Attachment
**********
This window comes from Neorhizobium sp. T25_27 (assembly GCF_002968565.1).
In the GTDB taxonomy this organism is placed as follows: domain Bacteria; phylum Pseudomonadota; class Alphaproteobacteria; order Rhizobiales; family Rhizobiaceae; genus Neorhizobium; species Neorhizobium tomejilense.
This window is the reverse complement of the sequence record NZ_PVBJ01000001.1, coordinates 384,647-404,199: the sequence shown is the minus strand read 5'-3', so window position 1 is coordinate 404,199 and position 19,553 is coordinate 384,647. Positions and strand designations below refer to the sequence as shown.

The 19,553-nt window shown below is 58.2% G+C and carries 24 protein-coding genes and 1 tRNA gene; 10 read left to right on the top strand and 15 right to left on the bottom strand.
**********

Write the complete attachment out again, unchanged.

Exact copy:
This window comes from Neorhizobium sp. T25_27 (assembly GCF_002968565.1).
In the GTDB taxonomy this organism is placed as follows: domain Bacteria; phylum Pseudomonadota; class Alphaproteobacteria; order Rhizobiales; family Rhizobiaceae; genus Neorhizobium; species Neorhizobium tomejilense.
This window is the reverse complement of the sequence record NZ_PVBJ01000001.1, coordinates 384,647-404,199: the sequence shown is the minus strand read 5'-3', so window position 1 is coordinate 404,199 and position 19,553 is coordinate 384,647. Positions and strand designations below refer to the sequence as shown.

The 19,553-nt window shown below is 58.2% G+C and carries 24 protein-coding genes and 1 tRNA gene; 10 read left to right on the top strand and 15 right to left on the bottom strand.